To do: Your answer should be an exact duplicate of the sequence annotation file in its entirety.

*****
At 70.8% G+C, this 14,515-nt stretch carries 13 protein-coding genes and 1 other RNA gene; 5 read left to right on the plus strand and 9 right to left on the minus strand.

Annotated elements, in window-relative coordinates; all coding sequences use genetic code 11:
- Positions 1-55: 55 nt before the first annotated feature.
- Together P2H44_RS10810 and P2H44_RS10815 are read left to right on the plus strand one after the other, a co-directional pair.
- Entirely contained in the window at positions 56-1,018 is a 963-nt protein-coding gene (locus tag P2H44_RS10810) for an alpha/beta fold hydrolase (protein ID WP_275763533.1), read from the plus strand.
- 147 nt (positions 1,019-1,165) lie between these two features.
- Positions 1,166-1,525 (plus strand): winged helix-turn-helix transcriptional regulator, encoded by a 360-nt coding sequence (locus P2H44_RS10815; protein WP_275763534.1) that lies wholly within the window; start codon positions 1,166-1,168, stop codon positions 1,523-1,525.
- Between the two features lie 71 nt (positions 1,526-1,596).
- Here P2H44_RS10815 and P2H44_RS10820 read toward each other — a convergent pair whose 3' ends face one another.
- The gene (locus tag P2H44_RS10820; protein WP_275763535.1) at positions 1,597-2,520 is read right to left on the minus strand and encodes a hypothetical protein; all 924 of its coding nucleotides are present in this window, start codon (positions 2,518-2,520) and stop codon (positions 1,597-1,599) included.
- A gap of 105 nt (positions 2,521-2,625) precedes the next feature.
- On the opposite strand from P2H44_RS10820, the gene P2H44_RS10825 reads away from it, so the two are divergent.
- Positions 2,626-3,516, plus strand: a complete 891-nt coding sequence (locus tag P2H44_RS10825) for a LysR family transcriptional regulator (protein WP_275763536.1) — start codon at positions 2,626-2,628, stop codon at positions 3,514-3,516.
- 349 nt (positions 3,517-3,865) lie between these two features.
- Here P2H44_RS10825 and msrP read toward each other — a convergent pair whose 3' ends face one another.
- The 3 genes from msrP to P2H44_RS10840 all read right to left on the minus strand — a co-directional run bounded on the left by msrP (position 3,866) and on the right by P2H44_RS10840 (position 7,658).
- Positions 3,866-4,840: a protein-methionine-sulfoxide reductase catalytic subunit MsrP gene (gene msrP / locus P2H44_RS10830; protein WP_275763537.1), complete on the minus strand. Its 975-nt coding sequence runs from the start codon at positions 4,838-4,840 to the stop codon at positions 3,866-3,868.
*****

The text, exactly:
At 70.8% G+C, this 14,515-nt stretch carries 13 protein-coding genes and 1 other RNA gene; 5 read left to right on the plus strand and 9 right to left on the minus strand.

Annotated elements, in window-relative coordinates; all coding sequences use genetic code 11:
- Positions 1-55: 55 nt before the first annotated feature.
- Together P2H44_RS10810 and P2H44_RS10815 are read left to right on the plus strand one after the other, a co-directional pair.
- Entirely contained in the window at positions 56-1,018 is a 963-nt protein-coding gene (locus tag P2H44_RS10810) for an alpha/beta fold hydrolase (protein ID WP_275763533.1), read from the plus strand.
- 147 nt (positions 1,019-1,165) lie between these two features.
- Positions 1,166-1,525 (plus strand): winged helix-turn-helix transcriptional regulator, encoded by a 360-nt coding sequence (locus P2H44_RS10815; protein WP_275763534.1) that lies wholly within the window; start codon positions 1,166-1,168, stop codon positions 1,523-1,525.
- Between the two features lie 71 nt (positions 1,526-1,596).
- Here P2H44_RS10815 and P2H44_RS10820 read toward each other — a convergent pair whose 3' ends face one another.
- The gene (locus tag P2H44_RS10820; protein WP_275763535.1) at positions 1,597-2,520 is read right to left on the minus strand and encodes a hypothetical protein; all 924 of its coding nucleotides are present in this window, start codon (positions 2,518-2,520) and stop codon (positions 1,597-1,599) included.
- A gap of 105 nt (positions 2,521-2,625) precedes the next feature.
- On the opposite strand from P2H44_RS10820, the gene P2H44_RS10825 reads away from it, so the two are divergent.
- Positions 2,626-3,516, plus strand: a complete 891-nt coding sequence (locus tag P2H44_RS10825) for a LysR family transcriptional regulator (protein WP_275763536.1) — start codon at positions 2,626-2,628, stop codon at positions 3,514-3,516.
- 349 nt (positions 3,517-3,865) lie between these two features.
- Here P2H44_RS10825 and msrP read toward each other — a convergent pair whose 3' ends face one another.
- The 3 genes from msrP to P2H44_RS10840 all read right to left on the minus strand — a co-directional run bounded on the left by msrP (position 3,866) and on the right by P2H44_RS10840 (position 7,658).
- Positions 3,866-4,840: a protein-methionine-sulfoxide reductase catalytic subunit MsrP gene (gene msrP / locus P2H44_RS10830; protein WP_275763537.1), complete on the minus strand. Its 975-nt coding sequence runs from the start codon at positions 4,838-4,840 to the stop codon at positions 3,866-3,868.